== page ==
Atmospheric instruments

The LIDAR at Davis
The LIDAR at Davis (Photo: NR)

Scientists use a range of instruments to make atmospheric measurements at Australia’s Davis station and from similar facilities operated by other nations in Antarctica. These instruments include:

  • LIDAR – the light detection and ranging instrument uses a laser beam to measure atmospheric density, temperature, wind velocity and aerosols in the middle atmosphere (10–100km up).
  • MST radar — the mesosphere-stratosphere-troposphere radar (also known as the VHF radar) measures wind speed and direction throughout the middle atmosphere. The radar detects reflections from turbulent structures in the mesosphere, stratosphere and troposphere and is used to study meteor trails and atmospheric waves.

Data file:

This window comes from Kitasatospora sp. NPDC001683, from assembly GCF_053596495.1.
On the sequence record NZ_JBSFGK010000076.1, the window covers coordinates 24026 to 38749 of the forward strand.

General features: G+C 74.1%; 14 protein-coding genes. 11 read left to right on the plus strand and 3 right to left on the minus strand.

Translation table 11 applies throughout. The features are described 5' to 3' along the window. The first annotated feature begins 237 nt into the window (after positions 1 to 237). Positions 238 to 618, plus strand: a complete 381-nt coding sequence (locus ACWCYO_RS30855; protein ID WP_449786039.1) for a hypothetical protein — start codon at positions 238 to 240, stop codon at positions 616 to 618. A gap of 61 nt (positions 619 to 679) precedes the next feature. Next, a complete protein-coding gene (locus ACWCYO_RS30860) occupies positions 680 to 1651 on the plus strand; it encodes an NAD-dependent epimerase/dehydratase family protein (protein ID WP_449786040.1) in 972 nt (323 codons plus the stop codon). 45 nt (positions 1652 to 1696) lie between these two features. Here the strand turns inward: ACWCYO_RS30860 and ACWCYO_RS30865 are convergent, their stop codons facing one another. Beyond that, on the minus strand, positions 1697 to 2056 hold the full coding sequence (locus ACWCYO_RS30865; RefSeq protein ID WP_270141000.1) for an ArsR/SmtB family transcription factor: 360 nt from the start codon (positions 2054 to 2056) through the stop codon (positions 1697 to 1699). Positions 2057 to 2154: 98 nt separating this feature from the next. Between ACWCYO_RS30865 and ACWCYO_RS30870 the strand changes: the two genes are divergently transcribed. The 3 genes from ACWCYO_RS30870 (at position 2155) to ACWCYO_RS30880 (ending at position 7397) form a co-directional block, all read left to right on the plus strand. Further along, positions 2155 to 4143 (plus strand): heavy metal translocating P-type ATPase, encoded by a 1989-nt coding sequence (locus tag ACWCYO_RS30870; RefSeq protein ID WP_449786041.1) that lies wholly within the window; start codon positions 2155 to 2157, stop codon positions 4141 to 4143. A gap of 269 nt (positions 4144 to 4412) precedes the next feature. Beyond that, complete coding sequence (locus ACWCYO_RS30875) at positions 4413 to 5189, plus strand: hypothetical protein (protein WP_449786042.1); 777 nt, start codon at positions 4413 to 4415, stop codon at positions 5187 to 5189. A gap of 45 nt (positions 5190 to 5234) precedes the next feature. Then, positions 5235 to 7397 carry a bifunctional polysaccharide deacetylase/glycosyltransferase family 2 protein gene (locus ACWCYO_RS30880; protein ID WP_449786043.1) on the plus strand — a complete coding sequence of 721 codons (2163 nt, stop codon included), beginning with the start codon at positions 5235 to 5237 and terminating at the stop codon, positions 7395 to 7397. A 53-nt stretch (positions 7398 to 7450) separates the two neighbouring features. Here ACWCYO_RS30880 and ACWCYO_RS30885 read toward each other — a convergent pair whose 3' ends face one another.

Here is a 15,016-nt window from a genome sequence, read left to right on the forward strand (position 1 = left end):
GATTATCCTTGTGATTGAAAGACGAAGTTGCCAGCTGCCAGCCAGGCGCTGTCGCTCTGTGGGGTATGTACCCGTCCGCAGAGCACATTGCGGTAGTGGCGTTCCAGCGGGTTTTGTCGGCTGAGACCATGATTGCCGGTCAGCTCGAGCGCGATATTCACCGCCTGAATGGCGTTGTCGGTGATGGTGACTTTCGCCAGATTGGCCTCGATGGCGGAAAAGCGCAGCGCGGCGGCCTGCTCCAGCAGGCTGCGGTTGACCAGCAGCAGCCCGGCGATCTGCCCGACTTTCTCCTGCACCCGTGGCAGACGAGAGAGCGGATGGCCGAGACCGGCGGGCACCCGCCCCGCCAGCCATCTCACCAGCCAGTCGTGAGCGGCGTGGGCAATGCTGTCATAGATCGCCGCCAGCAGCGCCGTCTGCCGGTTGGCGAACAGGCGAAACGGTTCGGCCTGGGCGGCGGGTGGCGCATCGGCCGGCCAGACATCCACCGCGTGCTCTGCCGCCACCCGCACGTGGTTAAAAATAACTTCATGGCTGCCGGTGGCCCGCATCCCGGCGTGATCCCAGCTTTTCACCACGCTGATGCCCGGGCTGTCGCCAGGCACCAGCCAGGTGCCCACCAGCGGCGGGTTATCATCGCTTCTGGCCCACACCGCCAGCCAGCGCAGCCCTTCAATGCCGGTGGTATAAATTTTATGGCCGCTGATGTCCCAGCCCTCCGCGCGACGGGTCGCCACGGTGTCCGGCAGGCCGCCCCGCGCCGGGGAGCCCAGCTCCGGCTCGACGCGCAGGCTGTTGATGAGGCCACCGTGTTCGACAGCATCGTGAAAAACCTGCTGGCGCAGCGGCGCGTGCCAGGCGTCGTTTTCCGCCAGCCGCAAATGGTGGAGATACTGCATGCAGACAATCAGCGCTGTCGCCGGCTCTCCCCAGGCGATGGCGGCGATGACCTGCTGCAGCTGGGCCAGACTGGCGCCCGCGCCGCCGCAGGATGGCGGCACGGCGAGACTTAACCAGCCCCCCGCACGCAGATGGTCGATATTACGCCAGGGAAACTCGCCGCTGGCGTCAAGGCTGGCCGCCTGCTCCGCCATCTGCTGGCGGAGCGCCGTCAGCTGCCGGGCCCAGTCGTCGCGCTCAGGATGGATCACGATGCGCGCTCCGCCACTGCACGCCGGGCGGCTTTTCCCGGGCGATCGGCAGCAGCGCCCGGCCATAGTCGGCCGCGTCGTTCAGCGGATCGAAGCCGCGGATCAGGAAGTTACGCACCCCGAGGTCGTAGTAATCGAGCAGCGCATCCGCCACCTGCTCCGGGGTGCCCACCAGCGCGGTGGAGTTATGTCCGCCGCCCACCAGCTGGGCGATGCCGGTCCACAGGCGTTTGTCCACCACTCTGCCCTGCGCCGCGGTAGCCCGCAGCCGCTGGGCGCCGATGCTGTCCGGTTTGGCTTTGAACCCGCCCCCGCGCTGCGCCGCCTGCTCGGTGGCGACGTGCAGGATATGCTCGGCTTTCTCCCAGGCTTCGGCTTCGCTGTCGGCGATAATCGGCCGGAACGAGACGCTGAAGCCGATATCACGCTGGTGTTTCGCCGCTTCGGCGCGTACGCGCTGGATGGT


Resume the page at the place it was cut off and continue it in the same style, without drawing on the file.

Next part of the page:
• MFSA radar — the medium frequency spaced antenna measures wind speed and direction at 50–100km altitude;
  • Meteor radar — measures components of the wind and temperature near the top of the middle atmosphere (85–95km) by tracing meteoric material that enters the atmosphere.
  • Czerny-Turner scanning spectrometer — detects infra-red light emissions from a layer of  hydroxyl (OH) molecules (the ‘hydroxyl airglow layer’) 87km above Earth, to determine the temperature of this remote region of the atmosphere.
  • Automatic weather station (AWS) provide information on surface weather.
  • Balloons
  • Satellites
  • Fabry-Perot Spectrometers are optical instruments that allow accurate measurements to be made of atmospheric winds and temperatures from the ground.